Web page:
Skip Nav
Halloween Costumes 2018
We're Calling It Now: These Are the Most Popular Halloween Costumes For Kids This Year
Best Heated Mattress Pad
bedding
This Heated Mattress Pad Is a Total Game Changer For Those Cold Ass Nights
Kid Shopping
Glittery Pink Vans Sneakers For Kids Exist, and They're Just Extra Enough
Kid-Friendly Recipes
22 Recipes That Reuse the Leftover Halloween Candy You'll Try to Hide From Your Kids
Mom Gets Stuck in Spanx
New Mom
This Video of a Mom Unable to Get in — or Out! — of Her Spanx Is as Real as It Gets

Essay About Checking Kids' Halloween Candy

I'm That Overly Cautious Mom Who Throws Away All Halloween Candy That Isn't Totally Sealed

Hello! Allow me to introduce myself. I'm that super-overprotective mom who is paranoid AF. Especially around Halloween, when so many scary things can happen (literally). I need only have heard one story about one kid eating a piece of candy that was tampered with, even if it was way back in 1987 when I was a kid myself, to unleash some corporate-level quality control on my own kids' stash before they dig in.

Before my kids could so much as utter one word of protest, I had already tossed those repurposed cocoa solids in the closest garbage bin.

I operate under the assumption that a parent can never be too cautious when your children are basically taking candy from strangers. So, yes, every year, my kids have to wait while I inspect their chocolate bars and lollipops for, oh, I don't know, razor blades. If I happen to see a wrapper that isn't totally sealed (anything wrapped at the sides is gone) or looks iffy, like someone removed it and rewrapped it, or even just lifted up the edge, I toss that peanut butter cup or mini licorice pack faster than you can say "trick-or-treat."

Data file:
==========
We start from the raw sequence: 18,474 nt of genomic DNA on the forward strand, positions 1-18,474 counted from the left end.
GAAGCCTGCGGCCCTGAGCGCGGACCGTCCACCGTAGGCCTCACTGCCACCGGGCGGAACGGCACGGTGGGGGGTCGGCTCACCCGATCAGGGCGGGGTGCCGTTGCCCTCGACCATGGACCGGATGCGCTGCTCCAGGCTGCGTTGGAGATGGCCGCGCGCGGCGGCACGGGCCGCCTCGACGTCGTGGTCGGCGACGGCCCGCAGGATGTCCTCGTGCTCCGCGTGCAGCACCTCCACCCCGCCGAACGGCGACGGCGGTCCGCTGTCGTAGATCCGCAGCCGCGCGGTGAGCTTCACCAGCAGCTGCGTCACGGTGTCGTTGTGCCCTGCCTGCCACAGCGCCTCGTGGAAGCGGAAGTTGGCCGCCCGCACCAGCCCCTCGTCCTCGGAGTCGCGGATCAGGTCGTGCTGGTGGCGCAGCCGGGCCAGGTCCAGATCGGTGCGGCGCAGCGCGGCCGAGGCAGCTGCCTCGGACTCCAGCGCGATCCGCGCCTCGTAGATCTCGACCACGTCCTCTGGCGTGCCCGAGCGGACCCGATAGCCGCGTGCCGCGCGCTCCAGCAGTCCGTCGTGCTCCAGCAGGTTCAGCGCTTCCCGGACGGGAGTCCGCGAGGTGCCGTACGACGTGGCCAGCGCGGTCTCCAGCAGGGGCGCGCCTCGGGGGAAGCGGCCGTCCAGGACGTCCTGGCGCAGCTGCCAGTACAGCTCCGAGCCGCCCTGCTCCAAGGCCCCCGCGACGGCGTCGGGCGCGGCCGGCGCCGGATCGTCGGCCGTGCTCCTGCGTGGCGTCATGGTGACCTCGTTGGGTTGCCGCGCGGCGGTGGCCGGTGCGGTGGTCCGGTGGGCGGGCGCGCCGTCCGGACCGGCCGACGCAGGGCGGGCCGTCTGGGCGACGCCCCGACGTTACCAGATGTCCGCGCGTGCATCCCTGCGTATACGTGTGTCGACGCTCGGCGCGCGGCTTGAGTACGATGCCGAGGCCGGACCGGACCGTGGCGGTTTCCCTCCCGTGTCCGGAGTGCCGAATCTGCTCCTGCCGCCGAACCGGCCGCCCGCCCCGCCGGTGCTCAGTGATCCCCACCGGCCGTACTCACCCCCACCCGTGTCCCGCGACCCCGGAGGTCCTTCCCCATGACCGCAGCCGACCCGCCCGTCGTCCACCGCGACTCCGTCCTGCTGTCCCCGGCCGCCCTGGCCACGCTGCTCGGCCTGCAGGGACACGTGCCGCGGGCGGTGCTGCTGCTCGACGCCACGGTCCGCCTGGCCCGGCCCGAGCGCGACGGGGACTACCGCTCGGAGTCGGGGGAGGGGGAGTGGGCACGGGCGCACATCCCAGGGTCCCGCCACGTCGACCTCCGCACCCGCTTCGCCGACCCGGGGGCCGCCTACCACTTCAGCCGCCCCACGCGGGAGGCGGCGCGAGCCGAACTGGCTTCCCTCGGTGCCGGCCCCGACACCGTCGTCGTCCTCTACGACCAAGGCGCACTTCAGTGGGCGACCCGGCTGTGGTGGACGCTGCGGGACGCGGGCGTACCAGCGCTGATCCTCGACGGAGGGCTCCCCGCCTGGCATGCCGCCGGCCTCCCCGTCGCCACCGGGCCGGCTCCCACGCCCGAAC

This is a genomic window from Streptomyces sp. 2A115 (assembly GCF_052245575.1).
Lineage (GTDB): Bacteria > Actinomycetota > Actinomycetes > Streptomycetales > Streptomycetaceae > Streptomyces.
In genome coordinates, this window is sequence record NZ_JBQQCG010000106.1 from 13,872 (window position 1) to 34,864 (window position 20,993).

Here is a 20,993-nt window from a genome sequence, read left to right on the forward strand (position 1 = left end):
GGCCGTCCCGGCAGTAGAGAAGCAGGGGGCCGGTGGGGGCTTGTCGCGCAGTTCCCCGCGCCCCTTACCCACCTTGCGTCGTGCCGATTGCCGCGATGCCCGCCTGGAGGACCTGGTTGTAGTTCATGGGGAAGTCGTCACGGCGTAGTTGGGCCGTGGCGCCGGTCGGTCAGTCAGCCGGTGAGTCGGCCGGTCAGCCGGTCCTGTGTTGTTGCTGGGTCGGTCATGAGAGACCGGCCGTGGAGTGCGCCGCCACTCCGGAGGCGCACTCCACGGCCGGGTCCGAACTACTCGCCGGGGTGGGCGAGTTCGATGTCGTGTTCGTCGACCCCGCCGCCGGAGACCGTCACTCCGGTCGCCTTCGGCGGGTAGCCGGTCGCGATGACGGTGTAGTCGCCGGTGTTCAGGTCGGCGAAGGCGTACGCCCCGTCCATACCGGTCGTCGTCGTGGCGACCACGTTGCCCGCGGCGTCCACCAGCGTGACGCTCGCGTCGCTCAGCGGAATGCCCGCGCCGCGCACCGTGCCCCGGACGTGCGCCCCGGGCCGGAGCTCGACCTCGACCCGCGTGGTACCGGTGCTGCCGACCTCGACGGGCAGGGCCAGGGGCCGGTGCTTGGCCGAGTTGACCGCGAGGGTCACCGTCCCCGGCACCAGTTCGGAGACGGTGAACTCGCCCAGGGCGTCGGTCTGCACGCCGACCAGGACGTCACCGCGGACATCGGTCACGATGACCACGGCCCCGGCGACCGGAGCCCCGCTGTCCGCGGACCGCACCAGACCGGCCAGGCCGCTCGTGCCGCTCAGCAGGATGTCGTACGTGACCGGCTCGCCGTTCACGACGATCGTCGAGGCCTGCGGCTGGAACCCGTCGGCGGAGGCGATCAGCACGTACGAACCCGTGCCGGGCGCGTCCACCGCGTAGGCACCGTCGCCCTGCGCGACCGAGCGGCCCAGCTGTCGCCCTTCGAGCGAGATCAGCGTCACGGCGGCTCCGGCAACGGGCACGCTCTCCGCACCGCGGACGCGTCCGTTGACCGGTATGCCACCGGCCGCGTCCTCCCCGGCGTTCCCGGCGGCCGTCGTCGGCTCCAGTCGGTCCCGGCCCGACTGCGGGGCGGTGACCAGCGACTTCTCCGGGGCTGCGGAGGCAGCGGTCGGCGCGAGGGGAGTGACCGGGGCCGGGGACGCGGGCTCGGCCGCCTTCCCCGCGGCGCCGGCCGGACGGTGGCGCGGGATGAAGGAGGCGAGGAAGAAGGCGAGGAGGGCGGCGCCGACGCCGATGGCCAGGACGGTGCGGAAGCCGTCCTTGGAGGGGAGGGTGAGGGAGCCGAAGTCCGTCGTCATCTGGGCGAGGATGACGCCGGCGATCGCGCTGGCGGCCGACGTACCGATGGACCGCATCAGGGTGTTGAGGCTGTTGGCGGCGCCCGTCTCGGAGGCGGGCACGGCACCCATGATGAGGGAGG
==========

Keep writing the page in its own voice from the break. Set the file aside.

Not that I encounter too much suspicious candy, but believe me, it's out there. Last year, my kids brought home several chocolate eggs in Christmas wrappers. Thinking about it logically, best case scenario, that candy was 10 months old. Indeed, a quick inspection inside the red and green foils revealed some rather questionable-looking chocolate that was covered in white powder. Before my kids could so much as utter one word of protest, I had already tossed those repurposed cocoa solids in the closest garbage bin.

Here's the thing: My kids don't need all the candy they score on Halloween anyway. Their teeth are probably already going to rot out from the stuff I let them keep that's totally on the up and up. I simply fail to see the need to keep candy on hand that gives me any reason to doubt whether it's safe for my children to eat.

Most of the time, my kids don't even notice I've edited their bounty and removed any candy I've either never heard of or that could possibly have been tampered with, no matter how unlikely. And even if they gave me a hard time, I'd tell them what my mom used to tell me: "It's better to be safe than sorry." One day, when they're parents, they'll understand.

Editor's Note: This piece was written by a POPSUGAR contributor and does not necessarily reflect the views of POPSUGAR Inc. Interested in joining our POPSUGAR Voices network of contributors from around the globe? Click here.

From Our Partners
Easy Ways to Calm Kids Down
Morning Routine For 3-Year-Old
Halloween Bath Bombs 2018
Redbox Survey on Kid Friendly Halloween Movies
Parenting a Strong-Willed Child
Morning Routine With 8-Month-Old Baby
I'm a Special Needs Mom, and I Hate Birthday Parties
Halloween Products Makeup Artists Use
How to Wear Dresses For Fall 2018
Easy DIY Halloween Costumes
Divorce Lawyer Shares Marriage Advice
Learning Feminism From My Latina Mother
From Our Partners
Latest Moms
All the Latest From Ryan Reynolds